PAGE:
You Snooze, You Win!
~ The Character of Albus Dumbledore singing praises of dreams in Harry Potter and the Prisoner of Azkaban by J.K. Rowling.
Did you know that there are scientists devoted to studying sleeping and dreaming? They try to unravel the mysteries of what happens in our brains when we snooze. In fact, they even question why we sleep! And they have come up with a theory that napping may make us smarter and dreaming may make us more creative.
The Sleep Experiment
In an experiment people were given word puzzles to solve. Some participants were allowed to sleep between sessions and some were not. The results were astounding and flew in the face of the old adage "you snooze, you lose!"
The group that was allowed to nap did much better than the group that stayed awake between sessions. They were able to make connections between seemingly unrelated things that the “awake” group could not make. This improvement in their scores came when they slept for over an hour, meaning that they had entered REM sleep (the phase associated with dreaming - see Notes).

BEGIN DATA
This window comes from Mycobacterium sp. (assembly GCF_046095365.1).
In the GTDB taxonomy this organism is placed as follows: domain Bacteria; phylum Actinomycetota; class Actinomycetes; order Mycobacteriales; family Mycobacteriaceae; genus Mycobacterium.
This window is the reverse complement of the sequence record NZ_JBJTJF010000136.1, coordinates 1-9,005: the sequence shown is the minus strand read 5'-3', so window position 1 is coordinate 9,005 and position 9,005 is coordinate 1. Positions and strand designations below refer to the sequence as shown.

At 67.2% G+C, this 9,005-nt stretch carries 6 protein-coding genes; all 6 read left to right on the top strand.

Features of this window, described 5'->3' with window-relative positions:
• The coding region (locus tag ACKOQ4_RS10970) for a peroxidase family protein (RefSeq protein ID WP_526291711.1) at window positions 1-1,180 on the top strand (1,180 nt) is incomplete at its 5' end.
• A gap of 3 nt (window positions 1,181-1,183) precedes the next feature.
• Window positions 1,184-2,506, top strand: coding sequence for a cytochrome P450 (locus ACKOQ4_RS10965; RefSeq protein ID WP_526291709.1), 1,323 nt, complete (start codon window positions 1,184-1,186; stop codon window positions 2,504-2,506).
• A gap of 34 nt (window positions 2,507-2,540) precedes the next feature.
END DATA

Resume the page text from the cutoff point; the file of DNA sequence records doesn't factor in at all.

A separate study showed that falling in to a deeper non-REM (i.e. dreamless) sleep acts like a clearinghouse of sorts. It moves events and facts stored in short-term memory areas of the brain (the hippocampus) to long-term memory areas (the cortex). The scientists conducting this research concluded that this means sleeping before an important activity is as important as sleeping after it. Dreamless sleep allows the brain to absorb better and retain longer.
So while the dream-phase of sleep is good for making connections between seemingly unrelated things, dreamless sleep is great for absorption and retention. They do warn that this may not work for everyone all the time, but it is worth sleeping over, don’t you think?
How many hours do you sleep in the night on average? Also, do you have an interesting dream you had recently that you can describe?